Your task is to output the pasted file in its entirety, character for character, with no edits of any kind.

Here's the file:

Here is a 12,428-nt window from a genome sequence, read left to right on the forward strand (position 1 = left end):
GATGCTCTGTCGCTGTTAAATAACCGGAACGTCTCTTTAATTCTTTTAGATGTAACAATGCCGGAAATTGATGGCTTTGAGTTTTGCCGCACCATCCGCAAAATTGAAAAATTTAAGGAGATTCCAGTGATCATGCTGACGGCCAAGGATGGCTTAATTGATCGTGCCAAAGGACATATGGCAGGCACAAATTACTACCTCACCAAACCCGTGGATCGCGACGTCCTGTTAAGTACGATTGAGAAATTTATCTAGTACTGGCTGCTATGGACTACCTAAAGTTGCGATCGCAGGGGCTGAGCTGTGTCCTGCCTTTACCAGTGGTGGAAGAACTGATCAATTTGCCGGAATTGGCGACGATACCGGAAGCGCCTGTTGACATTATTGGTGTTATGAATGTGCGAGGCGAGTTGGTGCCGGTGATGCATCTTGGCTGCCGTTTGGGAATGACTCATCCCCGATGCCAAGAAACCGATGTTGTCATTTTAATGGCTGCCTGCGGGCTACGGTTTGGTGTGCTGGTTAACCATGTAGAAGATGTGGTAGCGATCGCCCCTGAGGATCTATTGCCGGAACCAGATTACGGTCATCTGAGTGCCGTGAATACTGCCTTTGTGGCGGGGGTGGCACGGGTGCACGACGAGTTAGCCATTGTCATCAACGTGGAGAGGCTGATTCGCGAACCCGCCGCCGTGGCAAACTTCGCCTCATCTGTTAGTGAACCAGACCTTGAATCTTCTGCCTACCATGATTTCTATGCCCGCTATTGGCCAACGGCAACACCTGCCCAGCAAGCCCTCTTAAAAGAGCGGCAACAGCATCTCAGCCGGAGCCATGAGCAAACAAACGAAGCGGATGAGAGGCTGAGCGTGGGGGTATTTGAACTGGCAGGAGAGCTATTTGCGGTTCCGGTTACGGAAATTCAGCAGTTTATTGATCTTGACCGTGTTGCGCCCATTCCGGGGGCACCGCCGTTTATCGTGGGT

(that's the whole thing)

Here is a 12,428-nt window from a genome sequence, read left to right on the forward strand (position 1 = left end):
GATGCTCTGTCGCTGTTAAATAACCGGAACGTCTCTTTAATTCTTTTAGATGTAACAATGCCGGAAATTGATGGCTTTGAGTTTTGCCGCACCATCCGCAAAATTGAAAAATTTAAGGAGATTCCAGTGATCATGCTGACGGCCAAGGATGGCTTAATTGATCGTGCCAAAGGACATATGGCAGGCACAAATTACTACCTCACCAAACCCGTGGATCGCGACGTCCTGTTAAGTACGATTGAGAAATTTATCTAGTACTGGCTGCTATGGACTACCTAAAGTTGCGATCGCAGGGGCTGAGCTGTGTCCTGCCTTTACCAGTGGTGGAAGAACTGATCAATTTGCCGGAATTGGCGACGATACCGGAAGCGCCTGTTGACATTATTGGTGTTATGAATGTGCGAGGCGAGTTGGTGCCGGTGATGCATCTTGGCTGCCGTTTGGGAATGACTCATCCCCGATGCCAAGAAACCGATGTTGTCATTTTAATGGCTGCCTGCGGGCTACGGTTTGGTGTGCTGGTTAACCATGTAGAAGATGTGGTAGCGATCGCCCCTGAGGATCTATTGCCGGAACCAGATTACGGTCATCTGAGTGCCGTGAATACTGCCTTTGTGGCGGGGGTGGCACGGGTGCACGACGAGTTAGCCATTGTCATCAACGTGGAGAGGCTGATTCGCGAACCCGCCGCCGTGGCAAACTTCGCCTCATCTGTTAGTGAACCAGACCTTGAATCTTCTGCCTACCATGATTTCTATGCCCGCTATTGGCCAACGGCAACACCTGCCCAGCAAGCCCTCTTAAAAGAGCGGCAACAGCATCTCAGCCGGAGCCATGAGCAAACAAACGAAGCGGATGAGAGGCTGAGCGTGGGGGTATTTGAACTGGCAGGAGAGCTATTTGCGGTTCCGGTTACGGAAATTCAGCAGTTTATTGATCTTGACCGTGTTGCGCCCATTCCGGGGGCACCGCCGTTTATCGTGGGT